Jason Davis of NASN.tv reported today that USL (United Soccer Leagues) and MLS (Major League Soccer) have reached an agreement over creating a viable third division of soccer in the U.S. that would double as the reserve league for MLS clubs.
The details as understood are:
1. If an MLS city has a USLPRO team nearby, MLS will provide 5 players and pay their salary.
2. If there’s no USLPRO team, the MLS reserve side will become a new, permanent team in USLPRO.
3. All USLPRO teams will have an MLS affiliate.
I have a few initial thoughts on this arrangement but I’ll reserve full judgment until the details pan out.
- This would obviously mean more teams in USL-Pro which could lead to geographic scheduling system in which teams play a bulk of their games against teams in relative proximity (ie: Rochester playing New England, Montreal, New York, Pittsburgh, Harrisburg, Dayton).
- USL-Pro becomes an established cornerstone of the MLS system, thereby reducing the chances the league would fold if some teams become insolvent.
- This system would provide the game minutes and competitive atmosphere for the meaningful development of young players. There have been several notable success stories for players loaned from MLS to USL-Pro, first among them Bright Dike.
- There could be an interest around the league to see the next young stars of MLS. This affect could be doubled if more MLS sides sign youth national team players like Luis Gil and Mobi Fehr. For clubs struggling to establish themselves, this could be a draw to stabilize attendances.
- USL-Pro loses some prestige despite ensuring its continued survival. USL’s Professional Division might not be strictly professional anymore. And certainly if the league is the equivalent of a reserve division, they must stop using the quote “USL PRO is the strongest, best operated and most experienced North American men’s professional soccer league below MLS, both on and off the field.”
- USL-Pro will become a development league instead of a place for experienced professional players. Think about the Rhinos: Would Krystian Nicht or George Kyriazis want to come to the United States to play in a glorified reserve league? The former MLS players who play in USL and NASL have been some of (if not a majority of) the most exciting players on the field; though there are certainly exceptions.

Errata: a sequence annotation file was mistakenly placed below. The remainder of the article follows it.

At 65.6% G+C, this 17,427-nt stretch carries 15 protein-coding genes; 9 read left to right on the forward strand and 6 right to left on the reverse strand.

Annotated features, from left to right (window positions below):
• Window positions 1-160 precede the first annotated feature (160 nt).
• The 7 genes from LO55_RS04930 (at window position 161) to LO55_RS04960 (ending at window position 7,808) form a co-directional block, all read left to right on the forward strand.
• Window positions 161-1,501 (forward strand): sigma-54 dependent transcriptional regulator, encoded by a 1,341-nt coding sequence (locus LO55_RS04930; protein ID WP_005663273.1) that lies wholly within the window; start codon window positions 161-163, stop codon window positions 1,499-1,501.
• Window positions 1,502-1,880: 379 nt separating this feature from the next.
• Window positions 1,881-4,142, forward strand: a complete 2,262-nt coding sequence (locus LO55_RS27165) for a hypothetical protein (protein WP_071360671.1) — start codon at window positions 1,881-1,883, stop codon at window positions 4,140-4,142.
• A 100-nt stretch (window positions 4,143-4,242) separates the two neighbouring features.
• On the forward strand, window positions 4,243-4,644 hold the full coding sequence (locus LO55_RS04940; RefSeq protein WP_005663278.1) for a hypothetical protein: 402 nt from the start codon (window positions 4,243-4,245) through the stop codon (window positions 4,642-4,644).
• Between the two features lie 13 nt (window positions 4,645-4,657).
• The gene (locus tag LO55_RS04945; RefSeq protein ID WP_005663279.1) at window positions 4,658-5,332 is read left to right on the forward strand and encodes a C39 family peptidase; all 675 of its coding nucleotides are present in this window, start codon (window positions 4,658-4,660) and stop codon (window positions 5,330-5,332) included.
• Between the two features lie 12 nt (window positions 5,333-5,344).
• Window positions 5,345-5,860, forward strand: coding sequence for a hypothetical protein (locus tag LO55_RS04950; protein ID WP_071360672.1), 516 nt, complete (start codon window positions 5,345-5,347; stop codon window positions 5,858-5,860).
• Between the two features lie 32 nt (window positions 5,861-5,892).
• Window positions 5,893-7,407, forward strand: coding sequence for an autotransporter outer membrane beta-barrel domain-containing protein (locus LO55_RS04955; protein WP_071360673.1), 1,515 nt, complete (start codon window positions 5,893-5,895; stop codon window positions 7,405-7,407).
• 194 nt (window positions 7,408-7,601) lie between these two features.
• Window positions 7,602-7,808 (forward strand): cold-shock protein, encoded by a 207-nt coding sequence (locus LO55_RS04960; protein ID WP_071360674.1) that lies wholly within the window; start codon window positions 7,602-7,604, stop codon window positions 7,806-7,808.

- Similarly, teams who have professional ambitions may want to leave USL-Pro for NASL. USL teams (or fans) without clear links to an MLS club may not be too interested in merely borrowing young players from MLS for a year at a time.
- Many MLS teams use their reserve league team to tryout potential signings in their system. It wouldn’t be possible in a professionalized league for a team to use an unregistered player in matches.
- Recent changes to the NCAA rules with regard to players being paid (which made it possible for some USL-Premier Development League teams to play their players) would not cover all of the features of the reserve league. For example, the rule change allowed teams who didn’t pay their players to play against teams who did. The players on an amateur PDL team (which didn’t pay salaries) would maintain their NCAA eligibility despite playing against professional PDL teams in the same division. However, this change does not mean that (to the best of my knowledge) a single team could pay some players and not pay college aged players hoping to keep their eligibility. So for rising academy products like Rochester’s Jordan Allen playing with the Real Salt Lake academy team in Arizona, they might have to choose between maintaining the option of NCAA ball or going professional early to play on the reserve side.